Another area for concern is travel, the reason being that a company’s corporate travel department and independent travel agencies can buy tickets, hotel rooms, etc., for non-employees. Mixon noted that internal controls might be needed to ensure policies are enforced when travel for non-employees can be purchased through a corporate travel department or through independent travel agencies. As was demonstrated with GlaxoSmithKline PLC (GSK) in China, a company must not discount the risk related to abuse of power internally and collusion with independent travel agencies. Mixon advises that you should implement procedures to ensure compliance with your company policies regarding payment of travel and related expenses for third parties, for not only visits to manufacturing or job sites, but also any compliance restrictions that might be in place.
An area for fraud, corruption and corporate abuse has long been procurement cards or “p-cards.” Mixon cautions that if your company uses procurement cards, assume this to be a very high-risk area, not just for FCPA but also for fraud risk generally. Banks have made a great selling job to corporations for the use of p-cards to help to facilitate “cash management” but, more often than not, they can simply be a streamlined way to allow embezzlement and misbehavior to go undetected. Here, a control objective should be put in place along the lines of written policies and procedures defining the acceptable and unacceptable use of company procurement cards, required forms, required approvals, documentation and review requirements.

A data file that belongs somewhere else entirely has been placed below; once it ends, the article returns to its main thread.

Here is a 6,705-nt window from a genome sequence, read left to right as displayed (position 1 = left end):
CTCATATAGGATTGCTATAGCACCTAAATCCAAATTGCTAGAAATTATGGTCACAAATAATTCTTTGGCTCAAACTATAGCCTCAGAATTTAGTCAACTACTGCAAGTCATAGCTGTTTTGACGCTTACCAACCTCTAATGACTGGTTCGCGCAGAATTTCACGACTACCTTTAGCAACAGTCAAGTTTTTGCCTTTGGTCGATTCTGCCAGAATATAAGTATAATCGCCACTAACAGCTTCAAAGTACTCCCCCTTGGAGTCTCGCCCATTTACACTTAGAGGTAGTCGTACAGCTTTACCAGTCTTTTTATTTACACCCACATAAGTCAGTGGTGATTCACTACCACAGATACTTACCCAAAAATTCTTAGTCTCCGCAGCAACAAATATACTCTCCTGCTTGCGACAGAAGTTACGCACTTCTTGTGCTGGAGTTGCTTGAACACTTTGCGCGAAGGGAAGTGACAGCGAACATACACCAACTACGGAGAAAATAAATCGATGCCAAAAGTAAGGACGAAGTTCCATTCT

An interesting analogy that Mixon used is that misbehavior, like water, seeks its own level. Mixon explained that this meant if the pre-approval process and strong controls over expense reports prevent misbehavior, employees who wish to misbehave will seek other ways to do it where controls are not so strong. This means you should use your risk assessment process to help prioritize where controls are most needed. If your company prohibits gifts and any travel other than for the submitting employee from being included in the expense report, you should consider requiring instead a check request form be used, which, Mixon noted, would be subject to stringent controls. He added that in such cases, a checklist should be completed and attached to the check request which includes questions and disclosures designed to flush out exactly what was provided in the way of a business class airline, pocket money, event tickets, side trips, leisure activities, spouses or other relatives who might be traveling and why the travel had business purpose. Such an internal control would allow for a more streamlined processing of expense reports, still elevating the gifts/travel items to the appropriate level of review and requiring appropriate documentation.
I inquired as to why a compliance officer relies on the audit controls that are in place regarding gifts because in many companies, internal audits of expense reports are common. Mixon noted that it is important to keep in mind that, with respect to gifts, internal audits most often constitute, at best, a detect control, which only gives comfort for some historical period and is not necessarily representative of the controls in place to prevent future violations. So it will be a false sense of security if a compliance officer relies on the internal audit of expense reports to be the control needed over violation of gift policies.
I thought about one line in Brooks’ piece, which seemed to echo Mixon’s thoughts on internal controls. Brooks wrote, “Building and maintaining order…requires toughness of mind and rigid discipline to properly serve your own work.” By having the rigor to institute and enforce the types of internal controls Mixon has identified, you can go a long way toward detecting and, more importantly, preventing a FCPA violation from occurring.